Incidence of Hip Dysplasia Diagnosis in Young Patients With Hip Pain: A Geographic Population Cohort Analysis

Matthew D. LaPrade, Heath P. Melugin, Rena F. Hale, Devin P. Leland, Christopher D. Bernard, Rafael J. Sierra, Robert T. Trousdale, Bruce A. Levy, Aaron J. Krych

Research output: Contribution to journalArticlepeer-review

Abstract

Background: Hip dysplasia is a common source of hip pain and a known cause of early osteoarthritis of the hip. Purpose: To (1) define the population-based incidence of hip dysplasia diagnosis in young patients presenting with hip pain in a large geographically defined cohort, (2) analyze trends regarding presentation and diagnosis of hip dysplasia, and (3) report the rate and type of surgical interventions used to treat this population. Study Design: Cross-sectional study; Level of evidence, 3. Methods: A geographic epidemiological database was queried to identify patients aged 14 to 50 years with hip pain between the years 2000 and 2016. Patient medical records were analyzed, and demographic, imaging, clinical, and treatment history were recorded. Incidence trends were examined by use of linear regression with confidence intervals for age and calendar year. Results: Overall, 1893 patients were included. Of these, 156 patients (196 hips) had a diagnosis of hip dysplasia. The incidence of hip dysplasia diagnosis in patients who reported hip pain was 12.7 per 100,000 person-years. Patients with dysplasia had a mean age of 26.7 ± 9.8 years, while the highest age-adjusted incidence occurred at age 14 to 18 years in both male and female patients. Female patients had double the age-adjusted incidence of male patients (cases per 100,000 person-years: 16.8 [95% CI, 13.9-19.7] vs 8.7 [95% CI, 6.6-10.8]; P <.01). Of the patients who underwent magnetic resonance imaging, 77% had imaging consistent with labral pathology. Patients were treated with physical therapy (67%), intra-articular steroid injection (29%), hip arthroscopy (10%), and periacetabular osteotomy (9%). The use of hip arthroscopy significantly increased over time (P <.01), whereas the use of steroid injection and periacetabular osteotomy did not (P <.28 and P <.08, respectively). Conclusion: The incidence of hip dysplasia diagnosis in patients presenting with hip pain was 12.7 per 100,000 person-years. Female patients had twice the age-adjusted incidence of male patients, and the highest age-adjusted incidence occurred in the age range of 14 to 18 years in both sexes. The use of hip arthroscopy to treat patients with hip dysplasia significantly increased over time.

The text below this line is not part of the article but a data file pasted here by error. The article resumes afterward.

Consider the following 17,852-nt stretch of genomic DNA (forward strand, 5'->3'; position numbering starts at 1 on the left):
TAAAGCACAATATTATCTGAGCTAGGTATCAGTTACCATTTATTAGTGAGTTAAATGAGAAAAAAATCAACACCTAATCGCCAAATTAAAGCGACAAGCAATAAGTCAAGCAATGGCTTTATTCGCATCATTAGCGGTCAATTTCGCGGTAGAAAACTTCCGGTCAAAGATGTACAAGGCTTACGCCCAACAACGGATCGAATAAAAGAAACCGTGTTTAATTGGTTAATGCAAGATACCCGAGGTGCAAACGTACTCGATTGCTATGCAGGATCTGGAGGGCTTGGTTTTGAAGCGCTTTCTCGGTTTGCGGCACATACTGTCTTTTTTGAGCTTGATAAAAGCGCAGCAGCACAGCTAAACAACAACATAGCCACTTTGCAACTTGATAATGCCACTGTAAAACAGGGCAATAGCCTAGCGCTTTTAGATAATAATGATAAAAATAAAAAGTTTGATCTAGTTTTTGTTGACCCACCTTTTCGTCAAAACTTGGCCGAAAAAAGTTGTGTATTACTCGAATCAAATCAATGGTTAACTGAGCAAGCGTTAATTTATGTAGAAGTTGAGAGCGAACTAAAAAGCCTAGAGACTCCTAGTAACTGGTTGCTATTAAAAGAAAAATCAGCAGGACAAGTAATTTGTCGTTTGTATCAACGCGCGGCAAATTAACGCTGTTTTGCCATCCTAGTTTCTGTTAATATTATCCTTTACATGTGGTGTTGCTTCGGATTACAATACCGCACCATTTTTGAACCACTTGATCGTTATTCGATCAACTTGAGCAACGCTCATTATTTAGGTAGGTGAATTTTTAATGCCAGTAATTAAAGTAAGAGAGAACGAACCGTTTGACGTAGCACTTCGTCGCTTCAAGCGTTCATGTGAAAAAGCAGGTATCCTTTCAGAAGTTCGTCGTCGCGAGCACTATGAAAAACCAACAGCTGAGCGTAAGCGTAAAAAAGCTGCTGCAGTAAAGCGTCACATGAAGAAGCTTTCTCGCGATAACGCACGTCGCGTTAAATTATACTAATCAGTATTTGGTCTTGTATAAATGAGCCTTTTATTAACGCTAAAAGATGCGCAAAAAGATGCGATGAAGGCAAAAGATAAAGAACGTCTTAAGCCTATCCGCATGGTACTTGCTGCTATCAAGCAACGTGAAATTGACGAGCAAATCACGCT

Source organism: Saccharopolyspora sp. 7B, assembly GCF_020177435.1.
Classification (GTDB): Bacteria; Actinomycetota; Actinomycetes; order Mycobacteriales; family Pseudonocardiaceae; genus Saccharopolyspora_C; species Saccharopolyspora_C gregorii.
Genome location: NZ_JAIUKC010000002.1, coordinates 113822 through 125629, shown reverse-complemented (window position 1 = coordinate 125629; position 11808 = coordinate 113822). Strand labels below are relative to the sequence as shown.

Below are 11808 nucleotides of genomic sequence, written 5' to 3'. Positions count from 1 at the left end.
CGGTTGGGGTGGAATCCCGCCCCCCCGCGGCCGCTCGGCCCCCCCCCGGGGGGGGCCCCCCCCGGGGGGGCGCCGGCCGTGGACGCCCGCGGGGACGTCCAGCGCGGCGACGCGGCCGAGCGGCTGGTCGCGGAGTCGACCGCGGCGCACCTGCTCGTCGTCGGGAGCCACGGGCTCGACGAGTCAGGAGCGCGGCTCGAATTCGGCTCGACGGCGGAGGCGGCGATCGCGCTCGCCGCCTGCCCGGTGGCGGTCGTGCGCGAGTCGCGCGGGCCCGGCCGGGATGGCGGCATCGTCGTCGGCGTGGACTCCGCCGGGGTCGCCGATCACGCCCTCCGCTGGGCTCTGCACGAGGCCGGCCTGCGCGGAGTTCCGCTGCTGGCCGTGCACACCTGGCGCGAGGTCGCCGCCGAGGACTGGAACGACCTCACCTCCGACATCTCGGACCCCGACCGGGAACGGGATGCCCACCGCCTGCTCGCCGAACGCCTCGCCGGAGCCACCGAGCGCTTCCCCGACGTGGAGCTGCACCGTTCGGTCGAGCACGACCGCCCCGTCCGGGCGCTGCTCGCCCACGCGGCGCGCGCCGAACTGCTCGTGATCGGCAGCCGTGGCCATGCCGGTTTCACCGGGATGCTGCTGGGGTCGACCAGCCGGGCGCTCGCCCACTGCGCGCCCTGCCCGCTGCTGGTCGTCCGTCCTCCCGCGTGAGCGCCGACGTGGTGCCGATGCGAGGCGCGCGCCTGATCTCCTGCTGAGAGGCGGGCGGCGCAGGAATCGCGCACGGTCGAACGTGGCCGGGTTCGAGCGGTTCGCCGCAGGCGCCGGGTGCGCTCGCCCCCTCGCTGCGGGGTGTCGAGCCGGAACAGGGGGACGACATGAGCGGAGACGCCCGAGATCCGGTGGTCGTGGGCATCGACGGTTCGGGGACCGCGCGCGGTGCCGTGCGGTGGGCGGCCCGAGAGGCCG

Original languageEnglish (US)
JournalOrthopaedic Journal of Sports Medicine
Volume9
Issue number3
DOIs
StatePublished - 2021

Keywords

  • epidemiology
  • hip dysplasia
  • hip osteoarthritis
  • incidence

ASJC Scopus subject areas

  • Orthopedics and Sports Medicine

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